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Down to the bone. Official site of the funk, soul, jazz band.

Future Boogie (Japan)   Down to the Bone
Future Boogie (Japan)
Swanky Records
Future Boogie (U.S.A.)   Down to the Bone
Future Boogie (U.S.A.)
Shanachie Records
Supercharged   Down to the Bone
The best of Down to the Bone cover   Down to the Bone
The Best Of Down To The Bone
pread Love Like Wildfire Cover   Down to the Bone
Spread Love Like Wildfire
cellar funk   Down to the Bone
Cellar Funk
crazy vibes & things   Down to the Bone
Crazy Vibes & Things
spread the word   Down to the Bone
Spread the Word
Internal Bass
  New Jazz Hustlers
New Jazz City
Internal Bass
the urban grooves   Down to the Bone
The Urban Groves
Internal Bass
from manhatten to staten   Down to the Bone
From Manhattan to Staten
Internal Bass
baneshakers vol 4   Various
Boneshakers Vol.4
Complied by Stuart Wade
Internal Bass
boneshakers vol 3   Various
Boneshakers Vol.3
Complied by Stuart Wade
Internal Bass
boneshakers vol 1   Various
Boneshakers Vol.1
Complied by Stuart Wade
Internal Bass
1. Supercharged
2. Funkin Around
3. Parkside Shuffle
4. Cosmic Fuzz
5. Smile To Shine (feat. Hil St Soul)
6. Electric Vibes (feat. Roy Ayers)
7. Greedy Fingers
8. Shake It Up (feat. Corrina Greyson)
9. Space Dust
10. Hip City
11. Make It Funky

Electric Vibes Remixes
Released: 18/06/2007
Label: Narada

Soul Brother Records:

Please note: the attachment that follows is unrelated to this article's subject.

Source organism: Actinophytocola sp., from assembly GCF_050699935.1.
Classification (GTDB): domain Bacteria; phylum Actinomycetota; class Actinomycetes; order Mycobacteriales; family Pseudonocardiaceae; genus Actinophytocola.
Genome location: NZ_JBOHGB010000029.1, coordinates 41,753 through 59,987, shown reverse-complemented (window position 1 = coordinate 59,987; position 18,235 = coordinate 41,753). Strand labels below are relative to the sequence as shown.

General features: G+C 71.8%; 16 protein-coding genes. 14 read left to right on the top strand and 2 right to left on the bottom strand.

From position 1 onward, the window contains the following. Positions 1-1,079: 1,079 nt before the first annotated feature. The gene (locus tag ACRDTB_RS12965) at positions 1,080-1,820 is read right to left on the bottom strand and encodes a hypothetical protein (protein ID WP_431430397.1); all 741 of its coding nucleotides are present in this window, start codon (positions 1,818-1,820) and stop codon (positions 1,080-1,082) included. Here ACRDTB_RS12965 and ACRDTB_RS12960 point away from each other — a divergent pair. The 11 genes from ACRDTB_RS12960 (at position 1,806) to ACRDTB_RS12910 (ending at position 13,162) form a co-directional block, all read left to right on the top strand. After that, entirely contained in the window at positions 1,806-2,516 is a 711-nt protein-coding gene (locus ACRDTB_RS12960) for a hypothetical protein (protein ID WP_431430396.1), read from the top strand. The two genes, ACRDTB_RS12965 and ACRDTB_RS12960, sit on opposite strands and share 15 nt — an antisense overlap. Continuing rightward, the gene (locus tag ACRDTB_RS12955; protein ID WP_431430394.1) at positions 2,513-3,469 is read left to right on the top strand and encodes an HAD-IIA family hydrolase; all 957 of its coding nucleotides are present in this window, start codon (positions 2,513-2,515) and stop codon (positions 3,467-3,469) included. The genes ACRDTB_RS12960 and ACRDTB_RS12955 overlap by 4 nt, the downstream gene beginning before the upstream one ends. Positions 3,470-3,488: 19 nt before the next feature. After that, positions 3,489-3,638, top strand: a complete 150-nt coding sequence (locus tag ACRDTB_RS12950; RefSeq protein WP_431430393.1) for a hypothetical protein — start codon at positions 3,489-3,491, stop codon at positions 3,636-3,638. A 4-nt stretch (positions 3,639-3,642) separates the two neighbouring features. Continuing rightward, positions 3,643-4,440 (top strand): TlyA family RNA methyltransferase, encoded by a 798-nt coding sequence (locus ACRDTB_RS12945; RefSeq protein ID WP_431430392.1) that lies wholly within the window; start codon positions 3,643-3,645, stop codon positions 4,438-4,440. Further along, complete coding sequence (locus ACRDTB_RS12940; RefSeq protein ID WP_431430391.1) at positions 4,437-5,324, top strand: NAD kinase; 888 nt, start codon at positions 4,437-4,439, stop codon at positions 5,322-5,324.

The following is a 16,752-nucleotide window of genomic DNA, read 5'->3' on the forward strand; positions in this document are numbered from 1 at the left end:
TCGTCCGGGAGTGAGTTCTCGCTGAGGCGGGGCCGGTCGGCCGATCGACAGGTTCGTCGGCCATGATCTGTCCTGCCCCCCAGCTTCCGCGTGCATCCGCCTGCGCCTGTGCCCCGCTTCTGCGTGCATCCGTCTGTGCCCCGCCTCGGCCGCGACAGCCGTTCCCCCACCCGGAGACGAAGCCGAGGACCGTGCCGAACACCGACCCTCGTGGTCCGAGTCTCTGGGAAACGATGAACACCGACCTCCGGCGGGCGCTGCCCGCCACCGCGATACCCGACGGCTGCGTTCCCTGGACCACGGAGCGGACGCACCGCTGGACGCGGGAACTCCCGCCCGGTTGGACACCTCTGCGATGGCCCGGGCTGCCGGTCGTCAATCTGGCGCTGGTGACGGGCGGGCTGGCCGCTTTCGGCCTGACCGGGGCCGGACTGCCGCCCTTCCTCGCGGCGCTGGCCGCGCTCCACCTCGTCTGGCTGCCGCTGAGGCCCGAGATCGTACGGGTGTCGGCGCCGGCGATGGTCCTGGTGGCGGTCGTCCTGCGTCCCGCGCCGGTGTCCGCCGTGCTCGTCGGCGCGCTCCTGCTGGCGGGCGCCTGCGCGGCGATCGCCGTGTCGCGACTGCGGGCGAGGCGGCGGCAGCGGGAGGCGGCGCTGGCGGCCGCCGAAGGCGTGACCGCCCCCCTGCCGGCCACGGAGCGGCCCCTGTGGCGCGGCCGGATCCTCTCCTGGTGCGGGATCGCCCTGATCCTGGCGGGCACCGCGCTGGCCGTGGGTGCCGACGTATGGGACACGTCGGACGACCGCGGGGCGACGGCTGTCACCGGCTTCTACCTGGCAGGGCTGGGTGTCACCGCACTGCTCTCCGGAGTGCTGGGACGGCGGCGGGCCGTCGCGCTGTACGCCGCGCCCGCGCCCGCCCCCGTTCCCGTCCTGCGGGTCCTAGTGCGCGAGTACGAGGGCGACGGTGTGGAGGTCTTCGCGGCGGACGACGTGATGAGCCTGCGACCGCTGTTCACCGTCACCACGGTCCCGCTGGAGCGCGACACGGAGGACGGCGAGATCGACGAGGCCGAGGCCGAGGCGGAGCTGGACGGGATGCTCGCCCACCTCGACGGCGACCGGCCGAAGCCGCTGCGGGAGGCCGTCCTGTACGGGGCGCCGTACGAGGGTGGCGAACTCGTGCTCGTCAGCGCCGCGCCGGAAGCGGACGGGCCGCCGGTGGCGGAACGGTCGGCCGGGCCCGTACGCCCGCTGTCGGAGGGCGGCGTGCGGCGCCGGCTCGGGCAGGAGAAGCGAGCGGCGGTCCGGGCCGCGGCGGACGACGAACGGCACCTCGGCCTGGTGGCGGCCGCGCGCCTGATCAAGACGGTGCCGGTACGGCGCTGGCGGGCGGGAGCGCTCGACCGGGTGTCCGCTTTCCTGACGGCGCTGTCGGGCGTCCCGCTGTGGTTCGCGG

Great new album from the British contemporary Jazz Funk outfit, 'Supercharged' is the funkiest set for a while. The title song is a full on Funk instrumental on which the horn section excel, as is the slower 'Funkin Around'. 'Parkside Shuffle' is a mellower summer like groover (hints of Ramsey Lewis). Hil St Soul adds her soulful voice to the Incognito like 'Smile To Shine wicked b-line! Roy Ayers adds scat and vibes to the Jazz Funk stunner 'Electric Vibes', 'Space Dust', 'Make It Funky and 'Hip City' are fine instrumentals that fuse Jazz and Funk.

Giant Step:

Led by Stuart Wade, Down To The Bone's music has been irresistible from the start and following on from their recent Best Of album, Supercharged - Down to the Bone's seventh original album - the band pulls off the uncanny feat of simultaneously beefing up its sonic palette, while retaining its raw intensity. In lesser hands, the addition of the three horns (here, billed as the D.C. Horns) to support Paul "Shilts" Weimar's scalding tenor saxophone riffs and melodies would extinguish the group's energetic groove. But the rhythmic engine of drummer Adam Riley, alternating bassists Richard Sadler and Julian Crampton, and guitarist Tony Remy keeps the fire burning.

Supercharged packs a punch from beginning to end. While echoes of Sly & the Family Stone, Maceo Parker, Tower of Power, Cold Blood, Booker T. & the MGs, and the Average White Band permeate the disc, Down To The Bone remains true to its signature sound with all-out funk grooves. Corrina Greyson and returning collaborator, Hil St. Soul lend their voices on the contagious, mid-tempo groove "Smile to Shine" and the more aggressive romp, "Shake It Up." The one track that demands immediate attention is "Electric Vibes," featuring legendary vibraphonist Roy Ayers, whom Wade says that it was a lifetime dream to finally collaborate with. "Ayers is linked with practically every funk movement in the U.K. since the '70s," Wade claims. On Supercharged, Wade takes the group's powerful sound to a funkier destination with an expanded roster of talented musicians at the helm.

Tomorrow Jazz: